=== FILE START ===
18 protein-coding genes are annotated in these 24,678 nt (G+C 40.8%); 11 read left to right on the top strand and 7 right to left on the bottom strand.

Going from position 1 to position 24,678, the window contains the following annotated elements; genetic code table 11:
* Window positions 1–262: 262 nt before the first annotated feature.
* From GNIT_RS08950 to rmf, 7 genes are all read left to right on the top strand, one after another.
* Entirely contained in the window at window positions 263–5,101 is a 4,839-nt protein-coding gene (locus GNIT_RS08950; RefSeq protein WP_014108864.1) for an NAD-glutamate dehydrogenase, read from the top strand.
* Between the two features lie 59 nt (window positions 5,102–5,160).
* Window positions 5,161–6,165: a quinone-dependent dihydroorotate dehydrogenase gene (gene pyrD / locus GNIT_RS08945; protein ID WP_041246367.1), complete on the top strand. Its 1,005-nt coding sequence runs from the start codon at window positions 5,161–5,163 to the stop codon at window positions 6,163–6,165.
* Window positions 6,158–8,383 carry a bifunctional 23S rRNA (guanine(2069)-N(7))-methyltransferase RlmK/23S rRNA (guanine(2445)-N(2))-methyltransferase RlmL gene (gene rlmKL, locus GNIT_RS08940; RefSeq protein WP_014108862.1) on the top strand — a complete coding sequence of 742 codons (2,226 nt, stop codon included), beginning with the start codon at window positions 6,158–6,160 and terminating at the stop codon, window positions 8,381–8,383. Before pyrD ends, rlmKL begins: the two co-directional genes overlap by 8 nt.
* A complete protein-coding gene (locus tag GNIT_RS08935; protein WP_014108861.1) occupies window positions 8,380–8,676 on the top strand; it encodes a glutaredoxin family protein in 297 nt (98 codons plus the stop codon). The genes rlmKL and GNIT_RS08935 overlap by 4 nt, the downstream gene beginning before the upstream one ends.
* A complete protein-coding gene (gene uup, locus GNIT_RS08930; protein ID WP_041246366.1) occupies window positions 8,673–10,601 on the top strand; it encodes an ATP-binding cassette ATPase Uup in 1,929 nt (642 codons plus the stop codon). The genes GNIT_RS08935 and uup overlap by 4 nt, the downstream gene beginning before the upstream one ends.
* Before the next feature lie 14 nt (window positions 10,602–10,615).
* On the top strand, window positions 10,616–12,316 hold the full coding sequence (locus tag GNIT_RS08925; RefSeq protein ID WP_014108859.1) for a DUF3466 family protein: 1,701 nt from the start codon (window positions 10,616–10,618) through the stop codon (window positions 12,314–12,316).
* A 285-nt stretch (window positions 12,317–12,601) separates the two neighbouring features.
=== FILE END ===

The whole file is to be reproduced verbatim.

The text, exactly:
18 protein-coding genes are annotated in these 24,678 nt (G+C 40.8%); 11 read left to right on the top strand and 7 right to left on the bottom strand.

Going from position 1 to position 24,678, the window contains the following annotated elements; genetic code table 11:
* Window positions 1–262: 262 nt before the first annotated feature.
* From GNIT_RS08950 to rmf, 7 genes are all read left to right on the top strand, one after another.
* Entirely contained in the window at window positions 263–5,101 is a 4,839-nt protein-coding gene (locus GNIT_RS08950; RefSeq protein WP_014108864.1) for an NAD-glutamate dehydrogenase, read from the top strand.
* Between the two features lie 59 nt (window positions 5,102–5,160).
* Window positions 5,161–6,165: a quinone-dependent dihydroorotate dehydrogenase gene (gene pyrD / locus GNIT_RS08945; protein ID WP_041246367.1), complete on the top strand. Its 1,005-nt coding sequence runs from the start codon at window positions 5,161–5,163 to the stop codon at window positions 6,163–6,165.
* Window positions 6,158–8,383 carry a bifunctional 23S rRNA (guanine(2069)-N(7))-methyltransferase RlmK/23S rRNA (guanine(2445)-N(2))-methyltransferase RlmL gene (gene rlmKL, locus GNIT_RS08940; RefSeq protein WP_014108862.1) on the top strand — a complete coding sequence of 742 codons (2,226 nt, stop codon included), beginning with the start codon at window positions 6,158–6,160 and terminating at the stop codon, window positions 8,381–8,383. Before pyrD ends, rlmKL begins: the two co-directional genes overlap by 8 nt.
* A complete protein-coding gene (locus tag GNIT_RS08935; protein WP_014108861.1) occupies window positions 8,380–8,676 on the top strand; it encodes a glutaredoxin family protein in 297 nt (98 codons plus the stop codon). The genes rlmKL and GNIT_RS08935 overlap by 4 nt, the downstream gene beginning before the upstream one ends.
* A complete protein-coding gene (gene uup, locus GNIT_RS08930; protein ID WP_041246366.1) occupies window positions 8,673–10,601 on the top strand; it encodes an ATP-binding cassette ATPase Uup in 1,929 nt (642 codons plus the stop codon). The genes GNIT_RS08935 and uup overlap by 4 nt, the downstream gene beginning before the upstream one ends.
* Before the next feature lie 14 nt (window positions 10,602–10,615).
* On the top strand, window positions 10,616–12,316 hold the full coding sequence (locus tag GNIT_RS08925; RefSeq protein ID WP_014108859.1) for a DUF3466 family protein: 1,701 nt from the start codon (window positions 10,616–10,618) through the stop codon (window positions 12,314–12,316).
* A 285-nt stretch (window positions 12,317–12,601) separates the two neighbouring features.